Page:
With the UK General Election 2015 in two months’ time this year’s budget announcement had the potential to make or break the outcome. In his latest blog, Commercial and Residential Development Specialist Richard Carr examines the affect that Chancellor George Osborne’s budget will have on the property market.
Under the current government the UK property market has steadily risen, in line with the growth that the economy has also experienced.
However, getting on to the property market – especially for the younger generation – is still a tough task.
In an attempt to ease the transition on to the property ladder a new ‘Help-to-Buy ISA’ will be introduced by the government.
Savers to receive £50 from the government
Would-be homeowners can save upto £200 per month towards their first property and if they do so, will receive a £50 bonus by the government. The maximum that any saver can be given is £3,000.
The scheme is the latest in a series of housing incentives introduced by the Conservatives. So far, over 80,000 households have been bought in the UK through the ‘Help to Buy’ scheme, which was introduced over two years ago.
Upon opening one of the new ISA accounts the maximum initial deposit is set at £1,000 and then a further £200 per month. It would take savers around four and a half years to save up £15,000 with the help of the government, which equates to a 10% deposit on the average UK home.
Two birds with one stone
Speaking about the scheme, Chancellor George Osborne said: “It will tackle two of the biggest challenges facing first-time buyers — the low interest rates when you build up your savings, and the high deposits required by the banks.”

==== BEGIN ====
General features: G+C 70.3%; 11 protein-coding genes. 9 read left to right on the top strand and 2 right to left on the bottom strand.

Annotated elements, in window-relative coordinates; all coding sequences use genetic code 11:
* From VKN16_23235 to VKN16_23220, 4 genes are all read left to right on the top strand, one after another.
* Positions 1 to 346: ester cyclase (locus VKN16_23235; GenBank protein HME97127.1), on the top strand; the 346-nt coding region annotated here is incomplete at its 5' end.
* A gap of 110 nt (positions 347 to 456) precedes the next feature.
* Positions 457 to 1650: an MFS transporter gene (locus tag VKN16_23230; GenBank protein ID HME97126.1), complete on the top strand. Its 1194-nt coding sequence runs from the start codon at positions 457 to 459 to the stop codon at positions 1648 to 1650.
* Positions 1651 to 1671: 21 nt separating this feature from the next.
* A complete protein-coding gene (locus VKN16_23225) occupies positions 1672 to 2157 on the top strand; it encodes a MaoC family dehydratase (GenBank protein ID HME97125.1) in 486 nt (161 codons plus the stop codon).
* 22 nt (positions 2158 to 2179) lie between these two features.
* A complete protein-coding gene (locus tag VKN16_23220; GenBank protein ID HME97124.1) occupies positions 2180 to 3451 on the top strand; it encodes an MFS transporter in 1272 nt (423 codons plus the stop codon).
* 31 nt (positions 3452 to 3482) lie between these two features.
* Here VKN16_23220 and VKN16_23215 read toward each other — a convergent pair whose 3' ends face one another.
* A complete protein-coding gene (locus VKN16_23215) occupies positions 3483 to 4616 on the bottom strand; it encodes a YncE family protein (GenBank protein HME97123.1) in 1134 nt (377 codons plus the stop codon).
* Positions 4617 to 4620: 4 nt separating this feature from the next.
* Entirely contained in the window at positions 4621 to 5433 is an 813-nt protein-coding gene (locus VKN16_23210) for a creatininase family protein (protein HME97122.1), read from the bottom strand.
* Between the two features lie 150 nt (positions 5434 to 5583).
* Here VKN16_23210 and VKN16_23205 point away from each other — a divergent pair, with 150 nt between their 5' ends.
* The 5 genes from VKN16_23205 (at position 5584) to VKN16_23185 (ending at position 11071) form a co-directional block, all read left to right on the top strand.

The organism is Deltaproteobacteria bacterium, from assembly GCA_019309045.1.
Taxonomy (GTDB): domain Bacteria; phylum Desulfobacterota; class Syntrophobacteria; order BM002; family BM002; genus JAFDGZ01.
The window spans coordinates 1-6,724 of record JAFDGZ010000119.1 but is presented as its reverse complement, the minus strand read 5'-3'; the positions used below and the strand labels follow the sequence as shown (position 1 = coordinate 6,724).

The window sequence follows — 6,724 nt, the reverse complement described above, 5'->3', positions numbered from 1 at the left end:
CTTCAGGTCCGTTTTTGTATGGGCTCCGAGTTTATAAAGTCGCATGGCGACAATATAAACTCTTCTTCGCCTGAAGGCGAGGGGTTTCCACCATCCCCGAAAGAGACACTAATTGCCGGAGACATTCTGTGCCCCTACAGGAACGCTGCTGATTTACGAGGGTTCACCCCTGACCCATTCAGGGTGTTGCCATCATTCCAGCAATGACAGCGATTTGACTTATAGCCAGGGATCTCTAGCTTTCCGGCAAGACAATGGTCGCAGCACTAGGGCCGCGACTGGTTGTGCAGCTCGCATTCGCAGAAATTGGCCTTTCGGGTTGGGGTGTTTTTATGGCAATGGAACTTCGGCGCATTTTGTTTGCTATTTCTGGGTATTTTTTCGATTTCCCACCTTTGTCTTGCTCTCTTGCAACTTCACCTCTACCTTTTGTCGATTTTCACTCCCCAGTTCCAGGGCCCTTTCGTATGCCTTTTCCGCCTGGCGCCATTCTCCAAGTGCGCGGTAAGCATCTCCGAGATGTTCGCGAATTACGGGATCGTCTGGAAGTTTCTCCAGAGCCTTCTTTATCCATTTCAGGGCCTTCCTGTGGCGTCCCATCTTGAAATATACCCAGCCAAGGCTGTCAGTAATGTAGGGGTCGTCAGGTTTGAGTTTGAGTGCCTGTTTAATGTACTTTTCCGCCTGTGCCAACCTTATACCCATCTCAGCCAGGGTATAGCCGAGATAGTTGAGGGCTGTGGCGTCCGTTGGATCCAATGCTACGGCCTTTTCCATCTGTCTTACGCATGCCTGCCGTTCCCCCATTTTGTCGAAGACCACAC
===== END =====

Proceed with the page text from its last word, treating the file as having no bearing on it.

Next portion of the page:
The move was supported by Adam Challis of Jones Lang LaSelle, who told the ft.com: “It can only be seen as a positive step, encouraging saving at a time when rates available for building a deposit are very poor. High house price growth means savings still won’t keep up with deposit requirements.”
However, Jan Crosby, head of housing at KPMG, felt the scheme failed to address fundamental issues: “It fails to address the fundamental issue causing the housing crisis, which is lack of stock. While such a handout will make headlines, the only real impact it will have on the housing market will be an inflationary one,” he told the FT.
Don’t vote Labour
Richard Carr believes that the current government’s housing incentives and initiatives have helped improve the property market following its collapse.
In his opinion, the latest ‘Help-to-buy ISA’ scheme will aid the younger generation in getting onto the property ladder.
With both the economy and property market showing growth, Richard feels that a change in government this May would set the country back.